COLUMBIA — Gov. Henry McMaster is asking the Trump administration to give South Carolina another break from federal ID requirements and billions for road construction.
McMaster met over the weekend with two Cabinet leaders while in Washington for governors' associations. He got an answer from neither.
But the Republican governor hopes his ties to President Donald Trump boost his requests. McMaster, an early Trump backer, ascended to the governor's office after former Gov. Nikki Haley resigned to become Trump's pick for United Nations ambassador.
McMaster asked Homeland Security Secretary John Kelly for either a waiver or another extension for complying with the REAL ID Act of 2005. Last month's latest extension gives South Carolina until June 6 to meet the security requirements for driver's licenses.
If the deadline remains, a South Carolina license won't suffice for getting onto military bases. Additional ID, such as a passport, would also be needed to travel by plane starting in January 2018.
McMaster told media outlets the REAL ID law is another Washington mandate that threatens South Carolina's economy.
The law, passed in reaction to the Sept. 11, 2001, terror attacks, was meant to make secure, modern identification consistent across the country. But South Carolina officials have resisted the change, calling it an overreach of federal power. Legislators passed a law in 2007 barring the state from complying. Some people feared it would lead to a national identification card.
If Homeland Security enforces the law, "it would be a disaster for our growth, for trade, for commerce," McMaster told The Post and Courier of Charleston. "With companies that want to come here, weighing between us and other states, that might just be enough to tip the balance out of our favor."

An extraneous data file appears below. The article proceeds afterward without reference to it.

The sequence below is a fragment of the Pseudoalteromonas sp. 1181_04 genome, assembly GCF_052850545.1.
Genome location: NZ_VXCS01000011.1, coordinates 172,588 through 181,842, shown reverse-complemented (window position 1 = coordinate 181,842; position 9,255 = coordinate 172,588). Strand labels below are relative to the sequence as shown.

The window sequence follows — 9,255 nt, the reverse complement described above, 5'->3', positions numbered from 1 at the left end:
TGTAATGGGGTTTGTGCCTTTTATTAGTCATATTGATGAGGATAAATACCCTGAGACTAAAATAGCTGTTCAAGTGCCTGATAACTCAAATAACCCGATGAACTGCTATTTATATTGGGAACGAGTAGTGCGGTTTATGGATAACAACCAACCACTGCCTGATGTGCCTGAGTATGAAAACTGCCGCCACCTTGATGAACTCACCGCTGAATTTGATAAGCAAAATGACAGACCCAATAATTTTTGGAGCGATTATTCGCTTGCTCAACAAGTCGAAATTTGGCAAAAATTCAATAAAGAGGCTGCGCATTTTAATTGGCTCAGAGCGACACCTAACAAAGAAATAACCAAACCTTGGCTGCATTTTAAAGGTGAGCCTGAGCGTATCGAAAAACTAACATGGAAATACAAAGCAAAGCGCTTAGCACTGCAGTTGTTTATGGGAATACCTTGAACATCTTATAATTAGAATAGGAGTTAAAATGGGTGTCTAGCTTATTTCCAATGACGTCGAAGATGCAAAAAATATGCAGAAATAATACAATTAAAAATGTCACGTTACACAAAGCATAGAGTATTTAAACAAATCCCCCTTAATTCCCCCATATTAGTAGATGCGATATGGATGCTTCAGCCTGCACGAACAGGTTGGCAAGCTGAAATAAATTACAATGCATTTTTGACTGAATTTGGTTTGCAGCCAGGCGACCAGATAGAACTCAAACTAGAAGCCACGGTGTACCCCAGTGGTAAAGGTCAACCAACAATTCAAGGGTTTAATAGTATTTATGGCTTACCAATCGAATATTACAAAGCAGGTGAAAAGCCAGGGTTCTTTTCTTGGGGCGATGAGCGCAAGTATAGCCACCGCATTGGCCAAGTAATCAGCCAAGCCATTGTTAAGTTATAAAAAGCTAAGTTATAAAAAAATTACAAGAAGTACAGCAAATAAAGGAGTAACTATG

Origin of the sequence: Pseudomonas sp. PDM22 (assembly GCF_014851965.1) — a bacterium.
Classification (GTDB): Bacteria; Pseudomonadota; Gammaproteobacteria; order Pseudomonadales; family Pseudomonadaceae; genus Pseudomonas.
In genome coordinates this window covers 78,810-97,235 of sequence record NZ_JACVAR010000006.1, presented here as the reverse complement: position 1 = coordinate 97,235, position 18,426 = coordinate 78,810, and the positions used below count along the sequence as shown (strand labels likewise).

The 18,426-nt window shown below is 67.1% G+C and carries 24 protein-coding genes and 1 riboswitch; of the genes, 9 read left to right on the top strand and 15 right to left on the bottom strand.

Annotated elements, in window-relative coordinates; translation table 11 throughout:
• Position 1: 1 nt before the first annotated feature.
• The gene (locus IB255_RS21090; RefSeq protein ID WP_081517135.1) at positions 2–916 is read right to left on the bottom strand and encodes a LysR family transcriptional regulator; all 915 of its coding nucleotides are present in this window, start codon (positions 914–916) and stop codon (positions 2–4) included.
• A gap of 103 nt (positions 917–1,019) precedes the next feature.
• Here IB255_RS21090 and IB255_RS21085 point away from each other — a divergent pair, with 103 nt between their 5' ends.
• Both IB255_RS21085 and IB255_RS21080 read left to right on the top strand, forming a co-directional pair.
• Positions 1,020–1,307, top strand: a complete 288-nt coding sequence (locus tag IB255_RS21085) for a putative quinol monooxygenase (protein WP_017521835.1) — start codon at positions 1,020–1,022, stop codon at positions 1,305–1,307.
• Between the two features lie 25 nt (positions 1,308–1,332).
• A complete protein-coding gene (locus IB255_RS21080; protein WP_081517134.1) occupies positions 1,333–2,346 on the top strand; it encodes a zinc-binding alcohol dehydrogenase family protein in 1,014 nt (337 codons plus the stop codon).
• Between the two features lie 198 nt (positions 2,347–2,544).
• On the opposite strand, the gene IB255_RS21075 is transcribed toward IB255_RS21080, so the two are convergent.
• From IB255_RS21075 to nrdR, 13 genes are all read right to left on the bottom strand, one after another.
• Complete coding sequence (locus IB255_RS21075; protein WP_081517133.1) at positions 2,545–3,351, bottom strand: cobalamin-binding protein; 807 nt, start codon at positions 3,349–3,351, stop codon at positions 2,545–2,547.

According to Homeland Security, only half of states are compliant with Real ID. South Carolina is among 20 with extensions. Five states are considered noncompliant, so their regular driver's licenses already are not accepted for getting onto a military base or nuclear facility.
"Of course, the secretary observed quite properly that the law is the law," McMaster told The State newspaper of Columbia.
McMaster also met over the weekend with Transportation Secretary Elaine Chao about his Feb. 6 letter to Trump seeking $5 billion for South Carolina's roads as part of any federal infrastructure plan.
Legislators in the South Carolina House will debate this week a proposal that would eventually raise more than $600 million additional yearly for roadwork. More than 60 percent of that would come from raising the state's gas tax by 10 cents over a five-year phase-in, to 26 cents per gallon.
McMaster has repeatedly said he's unconvinced a gas tax hike is needed.
The state Department of Transportation says it needs an additional $28 billion annually over the next 25 years to bring South Carolina's highway system up to good condition.
"My goal is to leave no stone unturned in getting the money we need to fix our roads," McMaster said.